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At first he affirmed that ctwhere we have cultural differences, we are also likely to have cultural conflicts)). He explained that he would use exactly the words “cultural con$‘ict” to describe ccthedifficulties, the divergences, and the resulting ‘<turf wars” which provide the symptoms that have drawn the concern of those organising this meeting in the hope offorging some transdisciplinary relief)).

He shared his confidence that, to achieve significant outcomes in transdisciplinarity, it is essential to overcome the structural linguistic boundaries which separate one discipline from another as well as to engage in cross-cultural dialogues.

The interaction among disciplines, he explained, ((does not involve simply an exchange of concepts, a sharing of information, a rustle of eager and enquiring conversation)). This interaction ctoniry takes place within an engagement, and very likely con@Iict, between cultures)).

For one of the most important peculiarities of a cultural form, “any cultural form”, consists in (tits possession of a distinctive language)) and with all that consequently implies in terms of different worldviews, different conceptions on ((the shared and the different, thefamiliar and the alien, the domestic and the exotic>).

Thus, as Prof. McDonell identifies language as the first obstacle to the construction of a unified approach to knowledge, he suggests we turn to philosophy and to the analysis of language in order to compose the differences among disciplines.

Continuing this reflection, Prof. McDonell identifies two main philosophical “camps”

The first camp,

fragmentation

of

often called “‘postmodernism”, knowledge and disciplines in

c<emphasises our world)).

and ceIebrutes the According to Prof.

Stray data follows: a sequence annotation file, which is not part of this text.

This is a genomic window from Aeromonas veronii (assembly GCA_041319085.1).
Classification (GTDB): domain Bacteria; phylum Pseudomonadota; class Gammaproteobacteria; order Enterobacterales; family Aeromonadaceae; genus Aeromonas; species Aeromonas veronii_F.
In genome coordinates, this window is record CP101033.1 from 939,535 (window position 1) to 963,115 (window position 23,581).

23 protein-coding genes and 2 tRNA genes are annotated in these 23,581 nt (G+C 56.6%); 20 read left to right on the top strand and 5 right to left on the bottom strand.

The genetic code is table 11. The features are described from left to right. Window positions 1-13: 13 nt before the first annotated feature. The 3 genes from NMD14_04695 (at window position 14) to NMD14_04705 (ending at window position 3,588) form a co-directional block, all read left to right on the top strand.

McDonell, many postmodernists would a modernist and dangerous illusion)).

<<dismissthe

hope

of

integrated

knowledge

as

He puts in the other camp those who ((seek to put in modern terms the Enlightenment hopes of a universal reason, shared, emancipatory knowledge, and moral consensus

on actions.

In this regard, Prof. McDonell explained that this hope ctunderlies the

attitudes of many scientists and technologists towards their work)).

He proceeded to an articulated confrontation

between postmodernist

authors -

enemies of transdisciplinarity

as persuaded by the impossibility of

norms

of

meaning

and

of

constructing

meta-languages

-

and

Jurgen

reaching agreed Habermas who,

with his ‘faith’ in a notion of universal reason and in a morality

conditions programme

and contexts, is considered the recent contributor in the theory of knowledge and social order.

to

beyond a long

cultural research

Prof. McDonell concluded his presentation by stressing the need for mutual dialogue and respectful understanding.

There most

certainly

productive

discourse

are, he among

said, ((urgent needssfor

tolerant

the

great

scientific

disciplines

cooperation and of contemporary

22

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